Service connection may also be established under 38 C.F.R. § 3.303(b) by (a) evidence of (i) a chronic disease shown as such in service (or within an applicable presumptive period under 38 C.F.R. § 3.307) and (ii) subsequent manifestations of the same chronic disease, or (b) if the fact of chronicity in service in not adequately supported, by evidence of continuity of symptomatology.  However, the United States Court of Appeals for the Federal Circuit has held that the provisions of 38 C.F.R. § 3.303(b) relating to continuity of symptomatology can be applied only in cases involving those conditions explicitly recognized as chronic under 38 C.F.R. § 3.309(a).  Walker v. Shinseki, 708 F.3d 1331 (Fed. Cir. 2013).
Disability which is proximately due to or the result of a service-connected disease or injury shall also be service connected.  38 C.F.R. § 3.310(a).  Establishing service connection on a secondary basis requires evidence sufficient to show: (1) that a current disability exists; and (2) that the current disability was either (a) caused or (b) aggravated by a service-connected disability.  38 C.F.R. § 3.310; Allen v. Brown, 7 Vet. App. 439 (1995).
When there is an approximate balance of positive and negative evidence regarding any issue material to the determination of a matter, the Secretary shall give the benefit of the doubt to the claimant. 38 U.S.C. § 5107; 38 C.F.R. § 3.102; see also Gilbert v. Derwinski, 1 Vet. App. 49, 53 (1990).
Background
The Veteran's service treatment records (STRs) reflect that the Veteran had a right low back strain in March 1988 with non-radiating back pain.  On physical examination, there was tenderness to the right lumbosacral area.  The Veteran's STRs are silent for any complaints, treatment or diagnosis of any radiating pain or leg numbness.  The remainder of the Veteran's records are silent for any low back or radiating pain.  Furthermore, there were no additional records or X-ray reports showing either a chronic impairment or that the Veteran had any chronic residuals which may have been associated with an acute episode.  On retirement examination in March 1989, the Veteran denied current back pain and radiating pain or numbness and the spine was reported as normal on clinical evaluation.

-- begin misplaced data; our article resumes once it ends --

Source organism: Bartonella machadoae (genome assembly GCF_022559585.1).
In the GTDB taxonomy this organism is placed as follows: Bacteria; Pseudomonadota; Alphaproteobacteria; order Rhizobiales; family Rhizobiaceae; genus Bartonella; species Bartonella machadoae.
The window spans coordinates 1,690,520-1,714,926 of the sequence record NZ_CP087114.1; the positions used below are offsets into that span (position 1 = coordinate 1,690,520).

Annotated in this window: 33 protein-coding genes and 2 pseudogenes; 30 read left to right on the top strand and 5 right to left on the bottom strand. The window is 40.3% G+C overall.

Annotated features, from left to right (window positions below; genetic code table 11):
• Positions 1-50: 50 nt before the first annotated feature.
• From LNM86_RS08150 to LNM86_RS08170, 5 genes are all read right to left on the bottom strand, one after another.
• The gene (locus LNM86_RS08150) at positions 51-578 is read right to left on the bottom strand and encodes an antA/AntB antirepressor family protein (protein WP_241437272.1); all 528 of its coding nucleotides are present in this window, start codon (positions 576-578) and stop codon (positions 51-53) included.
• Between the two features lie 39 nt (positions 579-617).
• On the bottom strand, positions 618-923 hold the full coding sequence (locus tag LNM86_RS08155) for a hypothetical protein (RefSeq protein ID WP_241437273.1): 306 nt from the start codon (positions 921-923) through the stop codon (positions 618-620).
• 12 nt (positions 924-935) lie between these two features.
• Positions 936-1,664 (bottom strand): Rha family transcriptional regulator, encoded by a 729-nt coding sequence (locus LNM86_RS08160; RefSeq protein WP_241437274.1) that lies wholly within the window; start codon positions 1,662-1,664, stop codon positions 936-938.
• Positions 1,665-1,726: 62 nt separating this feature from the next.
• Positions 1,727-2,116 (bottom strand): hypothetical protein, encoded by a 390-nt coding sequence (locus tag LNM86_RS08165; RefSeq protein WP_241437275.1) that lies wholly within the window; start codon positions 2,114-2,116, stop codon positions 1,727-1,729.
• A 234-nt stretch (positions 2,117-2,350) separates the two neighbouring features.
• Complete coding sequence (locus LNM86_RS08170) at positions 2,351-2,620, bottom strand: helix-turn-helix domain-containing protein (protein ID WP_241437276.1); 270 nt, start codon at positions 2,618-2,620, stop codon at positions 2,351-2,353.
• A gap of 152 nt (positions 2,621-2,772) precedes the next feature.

The Veteran's post-service treatment records reflect the Veteran's reports of back pain caused by working in the yard in May 1990.  In addition, the Veteran's records reflect occasional treatment shown through September 1991.  A copy of an insurance form was submitted in support of the Veteran's claims indicating that it was for back surgery.  
In July 2001, the Veteran underwent a neurosurgical evaluation for complaints of left leg weakness and numbness.  He reported a back injury about five years prior.  It took him several weeks to get over this and since he felt his back was not right.  The physician stated that the Veteran had "fairly classic history for progressive disorder of the L4-5 disc with eventual herniation of the L4-5 disc causing L5 radiculopathy."  The Veteran subsequently underwent a L4-5 discectomy. 
In January 2008, the Veteran underwent a VA examination.  However, this examination only addressed the Veteran's knee conditions and did not include information related to his back or left leg numbness. 
An October 2008 statement from Dr. B.C. indicated that the Veteran had been his patient for many years and that "[h]e has ongoing back and left lower leg dysfunction that may be related to his military service."  However, Dr. B.C.'s statement does not reflect that he reviewed the Veteran's STRs and does not provide a rationale for his conclusion.  
In December 2012, the Veteran underwent a VA examination of the spine. In December 2015, the Board found the resulting opinion to be inadequate.  Consequently, and pursuant to the August 2018 JMR, the Board will not consider the findings in that report.